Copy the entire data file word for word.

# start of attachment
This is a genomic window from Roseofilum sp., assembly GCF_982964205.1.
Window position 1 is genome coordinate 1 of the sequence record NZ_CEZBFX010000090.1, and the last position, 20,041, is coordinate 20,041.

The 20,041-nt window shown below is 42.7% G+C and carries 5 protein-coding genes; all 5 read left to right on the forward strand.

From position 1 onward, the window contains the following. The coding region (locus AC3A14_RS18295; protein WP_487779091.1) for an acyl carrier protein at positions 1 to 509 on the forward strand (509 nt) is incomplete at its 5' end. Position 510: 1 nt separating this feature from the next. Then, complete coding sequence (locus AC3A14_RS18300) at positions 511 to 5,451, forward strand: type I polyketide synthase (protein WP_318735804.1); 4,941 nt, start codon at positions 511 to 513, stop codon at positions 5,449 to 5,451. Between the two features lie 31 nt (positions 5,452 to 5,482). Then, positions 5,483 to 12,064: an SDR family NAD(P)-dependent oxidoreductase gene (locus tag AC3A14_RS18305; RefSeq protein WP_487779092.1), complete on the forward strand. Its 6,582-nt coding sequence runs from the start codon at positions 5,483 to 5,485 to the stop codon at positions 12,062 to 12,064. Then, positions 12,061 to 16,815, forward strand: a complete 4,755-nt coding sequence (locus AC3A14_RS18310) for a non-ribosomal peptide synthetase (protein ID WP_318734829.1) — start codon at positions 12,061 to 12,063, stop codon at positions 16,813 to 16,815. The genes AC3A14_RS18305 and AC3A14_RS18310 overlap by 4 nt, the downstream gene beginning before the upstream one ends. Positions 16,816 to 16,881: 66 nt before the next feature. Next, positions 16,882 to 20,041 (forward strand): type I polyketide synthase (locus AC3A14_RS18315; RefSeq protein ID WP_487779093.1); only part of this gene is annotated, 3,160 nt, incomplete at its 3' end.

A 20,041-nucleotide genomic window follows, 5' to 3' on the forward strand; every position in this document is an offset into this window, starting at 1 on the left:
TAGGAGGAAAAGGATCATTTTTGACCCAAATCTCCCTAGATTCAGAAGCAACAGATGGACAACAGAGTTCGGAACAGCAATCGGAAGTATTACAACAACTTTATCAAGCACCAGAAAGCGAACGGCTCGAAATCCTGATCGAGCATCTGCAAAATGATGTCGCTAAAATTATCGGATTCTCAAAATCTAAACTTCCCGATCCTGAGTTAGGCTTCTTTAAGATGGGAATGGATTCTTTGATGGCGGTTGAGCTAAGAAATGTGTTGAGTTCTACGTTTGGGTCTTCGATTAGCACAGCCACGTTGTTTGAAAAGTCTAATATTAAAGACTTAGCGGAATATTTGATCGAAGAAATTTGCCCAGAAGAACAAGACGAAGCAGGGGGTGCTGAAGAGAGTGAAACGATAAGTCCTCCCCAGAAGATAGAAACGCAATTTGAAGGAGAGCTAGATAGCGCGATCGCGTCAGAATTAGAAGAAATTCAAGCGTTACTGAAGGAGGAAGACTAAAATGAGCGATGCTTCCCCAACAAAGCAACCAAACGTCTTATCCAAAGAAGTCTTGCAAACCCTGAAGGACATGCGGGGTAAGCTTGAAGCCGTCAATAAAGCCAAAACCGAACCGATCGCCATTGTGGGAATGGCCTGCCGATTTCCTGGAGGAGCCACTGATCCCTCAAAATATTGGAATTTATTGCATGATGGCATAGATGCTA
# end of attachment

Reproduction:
This is a genomic window from Roseofilum sp., assembly GCF_982964205.1.
Window position 1 is genome coordinate 1 of the sequence record NZ_CEZBFX010000090.1, and the last position, 20,041, is coordinate 20,041.

The 20,041-nt window shown below is 42.7% G+C and carries 5 protein-coding genes; all 5 read left to right on the forward strand.

From position 1 onward, the window contains the following. The coding region (locus AC3A14_RS18295; protein WP_487779091.1) for an acyl carrier protein at positions 1 to 509 on the forward strand (509 nt) is incomplete at its 5' end. Position 510: 1 nt separating this feature from the next. Then, complete coding sequence (locus AC3A14_RS18300) at positions 511 to 5,451, forward strand: type I polyketide synthase (protein WP_318735804.1); 4,941 nt, start codon at positions 511 to 513, stop codon at positions 5,449 to 5,451. Between the two features lie 31 nt (positions 5,452 to 5,482). Then, positions 5,483 to 12,064: an SDR family NAD(P)-dependent oxidoreductase gene (locus tag AC3A14_RS18305; RefSeq protein WP_487779092.1), complete on the forward strand. Its 6,582-nt coding sequence runs from the start codon at positions 5,483 to 5,485 to the stop codon at positions 12,062 to 12,064. Then, positions 12,061 to 16,815, forward strand: a complete 4,755-nt coding sequence (locus AC3A14_RS18310) for a non-ribosomal peptide synthetase (protein ID WP_318734829.1) — start codon at positions 12,061 to 12,063, stop codon at positions 16,813 to 16,815. The genes AC3A14_RS18305 and AC3A14_RS18310 overlap by 4 nt, the downstream gene beginning before the upstream one ends. Positions 16,816 to 16,881: 66 nt before the next feature. Next, positions 16,882 to 20,041 (forward strand): type I polyketide synthase (locus AC3A14_RS18315; RefSeq protein ID WP_487779093.1); only part of this gene is annotated, 3,160 nt, incomplete at its 3' end.

A 20,041-nucleotide genomic window follows, 5' to 3' on the forward strand; every position in this document is an offset into this window, starting at 1 on the left:
TAGGAGGAAAAGGATCATTTTTGACCCAAATCTCCCTAGATTCAGAAGCAACAGATGGACAACAGAGTTCGGAACAGCAATCGGAAGTATTACAACAACTTTATCAAGCACCAGAAAGCGAACGGCTCGAAATCCTGATCGAGCATCTGCAAAATGATGTCGCTAAAATTATCGGATTCTCAAAATCTAAACTTCCCGATCCTGAGTTAGGCTTCTTTAAGATGGGAATGGATTCTTTGATGGCGGTTGAGCTAAGAAATGTGTTGAGTTCTACGTTTGGGTCTTCGATTAGCACAGCCACGTTGTTTGAAAAGTCTAATATTAAAGACTTAGCGGAATATTTGATCGAAGAAATTTGCCCAGAAGAACAAGACGAAGCAGGGGGTGCTGAAGAGAGTGAAACGATAAGTCCTCCCCAGAAGATAGAAACGCAATTTGAAGGAGAGCTAGATAGCGCGATCGCGTCAGAATTAGAAGAAATTCAAGCGTTACTGAAGGAGGAAGACTAAAATGAGCGATGCTTCCCCAACAAAGCAACCAAACGTCTTATCCAAAGAAGTCTTGCAAACCCTGAAGGACATGCGGGGTAAGCTTGAAGCCGTCAATAAAGCCAAAACCGAACCGATCGCCATTGTGGGAATGGCCTGCCGATTTCCTGGAGGAGCCACTGATCCCTCAAAATATTGGAATTTATTGCATGATGGCATAGATGCTA